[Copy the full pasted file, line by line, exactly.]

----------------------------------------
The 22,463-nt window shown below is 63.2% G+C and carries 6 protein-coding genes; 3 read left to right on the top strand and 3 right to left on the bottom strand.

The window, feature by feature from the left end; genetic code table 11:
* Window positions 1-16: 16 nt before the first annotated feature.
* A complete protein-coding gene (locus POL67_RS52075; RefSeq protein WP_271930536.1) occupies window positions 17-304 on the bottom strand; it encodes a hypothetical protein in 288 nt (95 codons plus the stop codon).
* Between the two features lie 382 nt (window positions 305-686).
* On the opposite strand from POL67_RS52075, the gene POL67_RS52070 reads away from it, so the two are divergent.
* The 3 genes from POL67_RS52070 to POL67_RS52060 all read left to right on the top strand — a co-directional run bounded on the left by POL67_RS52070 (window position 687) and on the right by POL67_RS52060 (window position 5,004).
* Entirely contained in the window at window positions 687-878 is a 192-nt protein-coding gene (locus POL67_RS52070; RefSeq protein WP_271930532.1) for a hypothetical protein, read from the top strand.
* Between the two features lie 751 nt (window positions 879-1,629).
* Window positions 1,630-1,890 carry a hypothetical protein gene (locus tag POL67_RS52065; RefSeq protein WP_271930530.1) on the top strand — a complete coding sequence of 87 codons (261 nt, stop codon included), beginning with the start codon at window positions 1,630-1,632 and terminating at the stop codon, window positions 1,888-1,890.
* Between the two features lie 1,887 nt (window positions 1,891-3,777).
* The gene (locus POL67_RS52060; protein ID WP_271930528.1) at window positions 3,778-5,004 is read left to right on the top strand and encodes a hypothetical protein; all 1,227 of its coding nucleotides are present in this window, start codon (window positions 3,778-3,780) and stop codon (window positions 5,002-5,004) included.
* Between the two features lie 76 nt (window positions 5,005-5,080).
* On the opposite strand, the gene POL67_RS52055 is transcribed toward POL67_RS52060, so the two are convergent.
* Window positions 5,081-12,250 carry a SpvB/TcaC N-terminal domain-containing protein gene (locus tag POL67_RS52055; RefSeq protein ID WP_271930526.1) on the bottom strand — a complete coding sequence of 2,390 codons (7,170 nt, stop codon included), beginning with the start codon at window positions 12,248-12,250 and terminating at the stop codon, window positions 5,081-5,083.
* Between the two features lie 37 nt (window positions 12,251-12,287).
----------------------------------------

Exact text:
The 22,463-nt window shown below is 63.2% G+C and carries 6 protein-coding genes; 3 read left to right on the top strand and 3 right to left on the bottom strand.

The window, feature by feature from the left end; genetic code table 11:
* Window positions 1-16: 16 nt before the first annotated feature.
* A complete protein-coding gene (locus POL67_RS52075; RefSeq protein WP_271930536.1) occupies window positions 17-304 on the bottom strand; it encodes a hypothetical protein in 288 nt (95 codons plus the stop codon).
* Between the two features lie 382 nt (window positions 305-686).
* On the opposite strand from POL67_RS52075, the gene POL67_RS52070 reads away from it, so the two are divergent.
* The 3 genes from POL67_RS52070 to POL67_RS52060 all read left to right on the top strand — a co-directional run bounded on the left by POL67_RS52070 (window position 687) and on the right by POL67_RS52060 (window position 5,004).
* Entirely contained in the window at window positions 687-878 is a 192-nt protein-coding gene (locus POL67_RS52070; RefSeq protein WP_271930532.1) for a hypothetical protein, read from the top strand.
* Between the two features lie 751 nt (window positions 879-1,629).
* Window positions 1,630-1,890 carry a hypothetical protein gene (locus tag POL67_RS52065; RefSeq protein WP_271930530.1) on the top strand — a complete coding sequence of 87 codons (261 nt, stop codon included), beginning with the start codon at window positions 1,630-1,632 and terminating at the stop codon, window positions 1,888-1,890.
* Between the two features lie 1,887 nt (window positions 1,891-3,777).
* The gene (locus POL67_RS52060; protein ID WP_271930528.1) at window positions 3,778-5,004 is read left to right on the top strand and encodes a hypothetical protein; all 1,227 of its coding nucleotides are present in this window, start codon (window positions 3,778-3,780) and stop codon (window positions 5,002-5,004) included.
* Between the two features lie 76 nt (window positions 5,005-5,080).
* On the opposite strand, the gene POL67_RS52055 is transcribed toward POL67_RS52060, so the two are convergent.
* Window positions 5,081-12,250 carry a SpvB/TcaC N-terminal domain-containing protein gene (locus tag POL67_RS52055; RefSeq protein ID WP_271930526.1) on the bottom strand — a complete coding sequence of 2,390 codons (7,170 nt, stop codon included), beginning with the start codon at window positions 12,248-12,250 and terminating at the stop codon, window positions 5,081-5,083.
* Between the two features lie 37 nt (window positions 12,251-12,287).